Associate Professor Emma Milne calls for parliament to conduct a thorough and compassionate review of criminal law in the context of abortion.
The imprisonment of a woman in the UK for taking abortion pills at 32-34 weeks of pregnancy has shocked many. Most people are still unaware that abortion at any stage of pregnancy is illegal in England and Wales, unless authorised by two doctors.
Any woman who obtains abortion medication from sources other than an official provider faces the prospect of life imprisonment under the Offences Against the Person Act 1861. As does any woman who uses legally obtained medication in any way other than as directed, for example, delaying taking the medication.
Abortion (or “procuring a miscarriage”) was made a criminal offence to protect women from the dangers that backstreet abortion posed in the 1800s. At this time, all abortions were surgical abortions. There were no antibiotics, and few remedies if the procedure caused uncontrollable bleeding.
Today, abortion is incredibly safe when it can be legally accessed – far safer than it is for a woman to continue a pregnancy to full-term. Which leads to the question: what is the purpose of the offence today?
Reading the sentencing hearing from this and other cases, it appears the law is being used to protect foetuses.
In his sentencing remarks, the judge focused on the late stage of the woman’s pregnancy. Arguing that this was an aggravating factor of the case, he describes the woman’s “daughter” as “stillborn”.
It is important to note here that the offence of procuring a miscarriage (as detailed in the Offences Against the Person Act) makes no reference to the gestational stage of the pregnancy. The offence is also not dependent on the death of the foetus.
No woman who has illegally ended her pregnancy (for example, by obtaining abortion medication illegally) at an early gestational stage has been prosecuted. This suggests the application of the law is focused on protecting foetuses that could survive if born alive – not on preventing abortion.
This case may have further horrified many people due to the stage the woman’s pregnancy had reached at the time she took the abortion medication.
The limited details of the woman’s experience that are outlined in the sentencing remark indicate that she, like every other woman whose case I have examined, acted from a place of extreme vulnerability and profound crisis. The reality is that no woman wants a late-term abortion. The motivation to seek one comes from a place of desperation.
During the sentencing, the judge noted the woman’s “deep emotional attachment” to her unborn child, a common experience for women in similar situations. These are not simply “unwanted” pregnancies resulting in delayed abortions.
Women who self-abort pregnancies late in gestation do not necessarily want the unborn baby to die. This is the situation of a woman who believes it would be impossible, possibly due to fear of violence or abuse, for her to bring a child into the world.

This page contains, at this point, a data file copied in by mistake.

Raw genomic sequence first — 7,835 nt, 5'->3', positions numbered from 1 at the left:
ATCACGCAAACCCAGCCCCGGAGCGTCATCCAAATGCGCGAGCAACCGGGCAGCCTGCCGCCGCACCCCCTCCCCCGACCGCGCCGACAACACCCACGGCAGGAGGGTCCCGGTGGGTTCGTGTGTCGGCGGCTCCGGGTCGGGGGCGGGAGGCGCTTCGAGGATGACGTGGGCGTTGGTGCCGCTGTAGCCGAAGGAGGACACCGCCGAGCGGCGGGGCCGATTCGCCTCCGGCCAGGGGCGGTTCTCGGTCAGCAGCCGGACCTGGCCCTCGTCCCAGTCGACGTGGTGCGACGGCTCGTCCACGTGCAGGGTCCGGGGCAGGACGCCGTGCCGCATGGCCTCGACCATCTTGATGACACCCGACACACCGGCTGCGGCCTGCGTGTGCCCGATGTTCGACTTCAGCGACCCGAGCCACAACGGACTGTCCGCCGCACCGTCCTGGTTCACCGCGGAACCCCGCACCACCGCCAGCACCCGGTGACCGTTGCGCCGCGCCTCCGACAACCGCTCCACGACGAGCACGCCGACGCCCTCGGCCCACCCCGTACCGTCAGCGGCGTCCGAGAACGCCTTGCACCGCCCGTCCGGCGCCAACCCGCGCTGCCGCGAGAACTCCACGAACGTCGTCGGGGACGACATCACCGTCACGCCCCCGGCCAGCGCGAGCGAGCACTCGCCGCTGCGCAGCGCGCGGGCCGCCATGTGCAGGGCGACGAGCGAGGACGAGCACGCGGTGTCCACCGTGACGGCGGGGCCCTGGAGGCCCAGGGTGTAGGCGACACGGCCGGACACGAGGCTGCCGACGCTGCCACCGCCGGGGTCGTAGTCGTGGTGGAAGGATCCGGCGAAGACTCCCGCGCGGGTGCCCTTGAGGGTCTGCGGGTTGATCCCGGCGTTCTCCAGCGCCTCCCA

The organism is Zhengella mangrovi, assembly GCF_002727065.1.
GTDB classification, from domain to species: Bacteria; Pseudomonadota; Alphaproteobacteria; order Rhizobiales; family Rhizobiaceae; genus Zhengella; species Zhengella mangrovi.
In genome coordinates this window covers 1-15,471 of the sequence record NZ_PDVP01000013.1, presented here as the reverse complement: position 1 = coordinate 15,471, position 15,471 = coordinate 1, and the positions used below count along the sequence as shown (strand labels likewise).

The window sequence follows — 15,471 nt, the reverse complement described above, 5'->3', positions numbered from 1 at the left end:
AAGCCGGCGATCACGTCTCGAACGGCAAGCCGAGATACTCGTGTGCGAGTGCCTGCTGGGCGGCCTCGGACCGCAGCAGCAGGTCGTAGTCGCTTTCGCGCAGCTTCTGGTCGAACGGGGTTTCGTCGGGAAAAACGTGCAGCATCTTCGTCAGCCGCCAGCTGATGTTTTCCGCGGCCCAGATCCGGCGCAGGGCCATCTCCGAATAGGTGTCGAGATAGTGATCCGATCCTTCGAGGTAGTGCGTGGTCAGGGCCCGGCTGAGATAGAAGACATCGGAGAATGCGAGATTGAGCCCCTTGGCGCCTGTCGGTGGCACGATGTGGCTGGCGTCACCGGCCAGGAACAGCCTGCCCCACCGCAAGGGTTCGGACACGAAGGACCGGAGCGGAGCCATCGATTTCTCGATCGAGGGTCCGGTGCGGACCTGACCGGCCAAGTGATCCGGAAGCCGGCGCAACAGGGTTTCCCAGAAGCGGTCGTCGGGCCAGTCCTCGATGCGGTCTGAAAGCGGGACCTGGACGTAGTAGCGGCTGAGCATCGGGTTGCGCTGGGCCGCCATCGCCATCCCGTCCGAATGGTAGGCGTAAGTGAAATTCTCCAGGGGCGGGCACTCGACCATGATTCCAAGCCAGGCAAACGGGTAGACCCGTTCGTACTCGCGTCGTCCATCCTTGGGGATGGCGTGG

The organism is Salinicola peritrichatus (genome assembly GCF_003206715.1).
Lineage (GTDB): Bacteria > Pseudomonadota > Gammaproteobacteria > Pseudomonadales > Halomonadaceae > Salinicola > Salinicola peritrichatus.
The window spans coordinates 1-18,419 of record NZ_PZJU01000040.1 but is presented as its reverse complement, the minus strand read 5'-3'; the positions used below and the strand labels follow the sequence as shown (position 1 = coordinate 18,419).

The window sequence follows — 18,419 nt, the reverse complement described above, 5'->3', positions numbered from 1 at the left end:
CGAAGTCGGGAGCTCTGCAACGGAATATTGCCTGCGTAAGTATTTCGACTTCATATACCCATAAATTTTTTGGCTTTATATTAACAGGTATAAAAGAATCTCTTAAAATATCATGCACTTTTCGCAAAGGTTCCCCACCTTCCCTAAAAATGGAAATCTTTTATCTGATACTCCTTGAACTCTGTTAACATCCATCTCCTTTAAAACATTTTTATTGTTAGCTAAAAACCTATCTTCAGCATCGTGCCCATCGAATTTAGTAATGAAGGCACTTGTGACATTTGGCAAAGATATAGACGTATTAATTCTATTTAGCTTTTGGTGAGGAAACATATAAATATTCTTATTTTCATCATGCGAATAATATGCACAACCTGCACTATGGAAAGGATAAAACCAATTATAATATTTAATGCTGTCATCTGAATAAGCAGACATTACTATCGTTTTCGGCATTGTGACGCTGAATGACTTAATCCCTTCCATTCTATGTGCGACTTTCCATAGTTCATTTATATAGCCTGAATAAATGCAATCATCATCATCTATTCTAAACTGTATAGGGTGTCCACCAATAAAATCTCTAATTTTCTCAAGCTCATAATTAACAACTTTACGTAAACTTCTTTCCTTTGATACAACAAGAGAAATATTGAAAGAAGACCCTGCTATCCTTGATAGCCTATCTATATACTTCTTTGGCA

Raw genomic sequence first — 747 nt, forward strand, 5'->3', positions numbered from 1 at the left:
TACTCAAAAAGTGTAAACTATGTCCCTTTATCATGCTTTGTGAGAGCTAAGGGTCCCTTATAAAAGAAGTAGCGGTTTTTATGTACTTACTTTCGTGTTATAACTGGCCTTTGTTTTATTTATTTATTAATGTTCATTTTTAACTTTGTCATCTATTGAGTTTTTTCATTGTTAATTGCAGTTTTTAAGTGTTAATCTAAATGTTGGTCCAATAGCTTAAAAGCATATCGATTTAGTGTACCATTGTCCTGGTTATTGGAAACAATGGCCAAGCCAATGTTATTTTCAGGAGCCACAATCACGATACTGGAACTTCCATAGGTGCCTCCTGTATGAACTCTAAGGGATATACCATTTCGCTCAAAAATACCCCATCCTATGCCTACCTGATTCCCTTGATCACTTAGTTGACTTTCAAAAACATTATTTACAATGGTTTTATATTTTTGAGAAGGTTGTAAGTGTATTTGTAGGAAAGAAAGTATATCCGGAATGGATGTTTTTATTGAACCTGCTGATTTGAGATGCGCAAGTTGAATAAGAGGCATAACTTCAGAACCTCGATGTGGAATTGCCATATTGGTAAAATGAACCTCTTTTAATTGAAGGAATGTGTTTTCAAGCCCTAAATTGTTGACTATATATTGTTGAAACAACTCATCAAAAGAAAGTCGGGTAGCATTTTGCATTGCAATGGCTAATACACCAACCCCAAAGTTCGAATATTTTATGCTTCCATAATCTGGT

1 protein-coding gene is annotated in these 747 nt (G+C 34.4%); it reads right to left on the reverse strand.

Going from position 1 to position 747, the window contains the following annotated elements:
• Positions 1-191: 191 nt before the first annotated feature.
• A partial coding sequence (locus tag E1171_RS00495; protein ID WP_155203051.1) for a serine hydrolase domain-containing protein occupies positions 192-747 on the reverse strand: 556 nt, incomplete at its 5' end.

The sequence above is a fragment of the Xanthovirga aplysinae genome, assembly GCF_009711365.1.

Some may argue that a late-term foetus is no different to a newborn baby, and that both need criminal legal protection. But such application of the criminal law carries significant risks for women, as well as for babies and foetuses.
In the US, many states now explicitly protect the unborn child, resulting in women being arrested, detained and imprisoned following miscarriages and stillbirths, after exerting their right to refuse medical care during pregnancy, and for behaviour that would be legal if they were not pregnant.
As with almost all forms of crime control, it is the most vulnerable people – women of colour and those of lower socioeconomic status – who have been disproportionately criminalised. In addition, a direct line can be drawn between foetal protection laws and the overturning of Roe v Wade, the supreme court case that protected the right to an abortion in the US. Protecting a foetus in law is a direct threat to reproductive rights.
The criminalisation of pregnant women has also had disastrous consequences for foetuses and babies. While the aim of foetal protection laws is to prevent harm to unborn babies, the threat of legal sanctions against pregnant women has led many to actively avoid medical care during their pregnancy due to a fear that they will be reported to the police. Lack of antenatal care is a leading factor in pregnancy complications.
There is also evidence that women in the US have sought abortions to escape prosecution under foetal protection laws. For example, one woman who was charged with the reckless endangerment of her foetus after inhaling paint fumes, had the charges against her dropped after she terminated the pregnancy.
Attempts to “protect” foetuses are, in some instances, resulting in worse health outcomes, or even death, for both foetuses and pregnant women.
Whether the criminal law should protect foetal life is a complex question, but it is a question for parliament alone. The courts and the Crown Prosecution Service, who decide to prosecute women, have interpreted procuring a miscarriage as a crime against a foetus. They have decided that women should be punished if their actions in later pregnancy cause the death of an unborn child.
Their interpretation of the law moves the statute beyond the intentions of parliament when enacted. It is time parliament involves itself in this area of criminal law, conducting a thorough and compassionate review.
This article is republished from The Conversation under a Creative Commons license. Read the original article.
Associate Professor Emma Milne is an academic in our Law School.
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